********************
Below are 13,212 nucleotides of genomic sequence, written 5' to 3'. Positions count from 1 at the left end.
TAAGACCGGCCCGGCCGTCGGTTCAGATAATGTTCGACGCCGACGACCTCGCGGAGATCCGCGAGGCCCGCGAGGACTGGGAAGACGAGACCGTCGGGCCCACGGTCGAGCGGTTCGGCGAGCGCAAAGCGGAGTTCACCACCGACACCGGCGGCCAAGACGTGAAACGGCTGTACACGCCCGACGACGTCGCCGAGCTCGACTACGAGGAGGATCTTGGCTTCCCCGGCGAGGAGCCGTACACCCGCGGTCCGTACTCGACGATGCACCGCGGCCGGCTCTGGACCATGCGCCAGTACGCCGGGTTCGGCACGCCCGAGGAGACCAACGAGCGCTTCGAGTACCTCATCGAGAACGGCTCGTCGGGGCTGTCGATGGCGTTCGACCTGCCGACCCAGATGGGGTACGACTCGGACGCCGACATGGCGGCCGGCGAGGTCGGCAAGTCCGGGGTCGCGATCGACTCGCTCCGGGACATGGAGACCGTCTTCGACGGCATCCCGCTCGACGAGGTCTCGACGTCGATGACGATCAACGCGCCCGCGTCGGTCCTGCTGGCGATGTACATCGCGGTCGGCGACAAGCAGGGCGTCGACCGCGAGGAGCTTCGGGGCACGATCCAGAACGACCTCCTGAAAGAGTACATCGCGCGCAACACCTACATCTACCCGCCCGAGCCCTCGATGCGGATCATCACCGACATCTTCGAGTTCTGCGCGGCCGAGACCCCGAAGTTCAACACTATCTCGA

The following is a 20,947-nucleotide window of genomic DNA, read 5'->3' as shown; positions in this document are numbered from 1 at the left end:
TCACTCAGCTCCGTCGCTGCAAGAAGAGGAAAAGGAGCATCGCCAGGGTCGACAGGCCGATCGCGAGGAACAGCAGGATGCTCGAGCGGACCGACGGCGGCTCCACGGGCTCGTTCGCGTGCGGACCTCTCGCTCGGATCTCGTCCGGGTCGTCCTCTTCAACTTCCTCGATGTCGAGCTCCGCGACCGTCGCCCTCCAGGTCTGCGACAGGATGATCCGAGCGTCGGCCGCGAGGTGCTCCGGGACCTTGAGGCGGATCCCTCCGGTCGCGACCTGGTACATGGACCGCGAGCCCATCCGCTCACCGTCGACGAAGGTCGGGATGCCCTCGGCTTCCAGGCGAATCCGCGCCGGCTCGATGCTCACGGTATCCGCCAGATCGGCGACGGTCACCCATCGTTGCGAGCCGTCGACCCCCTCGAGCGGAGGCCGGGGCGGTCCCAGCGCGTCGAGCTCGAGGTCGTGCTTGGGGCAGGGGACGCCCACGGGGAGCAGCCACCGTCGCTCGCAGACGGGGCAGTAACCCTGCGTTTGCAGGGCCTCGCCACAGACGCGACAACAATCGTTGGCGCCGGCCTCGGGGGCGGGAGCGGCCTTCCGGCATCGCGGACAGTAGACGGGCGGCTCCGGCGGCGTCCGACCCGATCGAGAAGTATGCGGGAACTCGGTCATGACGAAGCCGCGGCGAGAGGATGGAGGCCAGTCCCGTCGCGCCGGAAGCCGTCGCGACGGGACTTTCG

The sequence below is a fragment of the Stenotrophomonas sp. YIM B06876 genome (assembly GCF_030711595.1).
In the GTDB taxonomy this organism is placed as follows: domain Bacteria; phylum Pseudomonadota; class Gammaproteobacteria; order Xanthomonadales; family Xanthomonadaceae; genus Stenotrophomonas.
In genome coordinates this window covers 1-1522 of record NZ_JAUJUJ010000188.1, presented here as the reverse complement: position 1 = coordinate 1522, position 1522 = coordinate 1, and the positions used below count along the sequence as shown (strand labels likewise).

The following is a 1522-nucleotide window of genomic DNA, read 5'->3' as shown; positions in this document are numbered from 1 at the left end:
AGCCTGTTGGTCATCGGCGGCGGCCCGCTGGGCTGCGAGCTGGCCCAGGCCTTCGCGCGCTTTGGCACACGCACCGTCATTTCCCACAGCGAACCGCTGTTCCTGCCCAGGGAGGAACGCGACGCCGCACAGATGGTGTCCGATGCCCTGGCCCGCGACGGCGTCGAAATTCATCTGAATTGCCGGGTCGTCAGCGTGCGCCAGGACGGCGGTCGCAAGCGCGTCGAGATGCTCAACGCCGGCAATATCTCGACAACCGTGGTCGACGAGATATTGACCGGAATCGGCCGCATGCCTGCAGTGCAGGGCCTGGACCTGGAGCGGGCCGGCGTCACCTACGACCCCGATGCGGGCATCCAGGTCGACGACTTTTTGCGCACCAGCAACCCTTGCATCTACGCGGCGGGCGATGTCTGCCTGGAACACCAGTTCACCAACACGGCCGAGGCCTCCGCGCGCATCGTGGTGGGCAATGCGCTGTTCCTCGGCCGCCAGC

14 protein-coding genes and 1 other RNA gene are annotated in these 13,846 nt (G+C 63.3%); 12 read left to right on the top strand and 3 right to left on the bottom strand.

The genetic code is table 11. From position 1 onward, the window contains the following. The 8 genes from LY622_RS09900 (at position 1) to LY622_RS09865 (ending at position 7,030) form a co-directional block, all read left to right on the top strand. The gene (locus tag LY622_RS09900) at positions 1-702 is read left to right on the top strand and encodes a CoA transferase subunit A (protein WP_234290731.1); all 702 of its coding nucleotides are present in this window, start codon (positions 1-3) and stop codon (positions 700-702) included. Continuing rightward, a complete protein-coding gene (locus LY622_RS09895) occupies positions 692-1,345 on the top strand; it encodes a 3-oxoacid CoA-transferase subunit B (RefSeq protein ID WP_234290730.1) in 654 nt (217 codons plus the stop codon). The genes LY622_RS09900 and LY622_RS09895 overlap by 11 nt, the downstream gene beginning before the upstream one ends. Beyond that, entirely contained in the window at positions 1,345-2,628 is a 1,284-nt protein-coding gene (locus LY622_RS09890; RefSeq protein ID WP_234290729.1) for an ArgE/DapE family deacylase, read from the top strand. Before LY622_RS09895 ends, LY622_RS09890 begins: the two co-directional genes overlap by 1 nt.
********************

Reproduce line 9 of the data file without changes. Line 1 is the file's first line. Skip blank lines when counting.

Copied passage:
AGCCTGTTGGTCATCGGCGGCGGCCCGCTGGGCTGCGAGCTGGCCCAGGCCTTCGCGCGCTTTGGCACACGCACCGTCATTTCCCACAGCGAACCGCTGTTCCTGCCCAGGGAGGAACGCGACGCCGCACAGATGGTGTCCGATGCCCTGGCCCGCGACGGCGTCGAAATTCATCTGAATTGCCGGGTCGTCAGCGTGCGCCAGGACGGCGGTCGCAAGCGCGTCGAGATGCTCAACGCCGGCAATATCTCGACAACCGTGGTCGACGAGATATTGACCGGAATCGGCCGCATGCCTGCAGTGCAGGGCCTGGACCTGGAGCGGGCCGGCGTCACCTACGACCCCGATGCGGGCATCCAGGTCGACGACTTTTTGCGCACCAGCAACCCTTGCATCTACGCGGCGGGCGATGTCTGCCTGGAACACCAGTTCACCAACACGGCCGAGGCCTCCGCGCGCATCGTGGTGGGCAATGCGCTGTTCCTCGGCCGCCAGC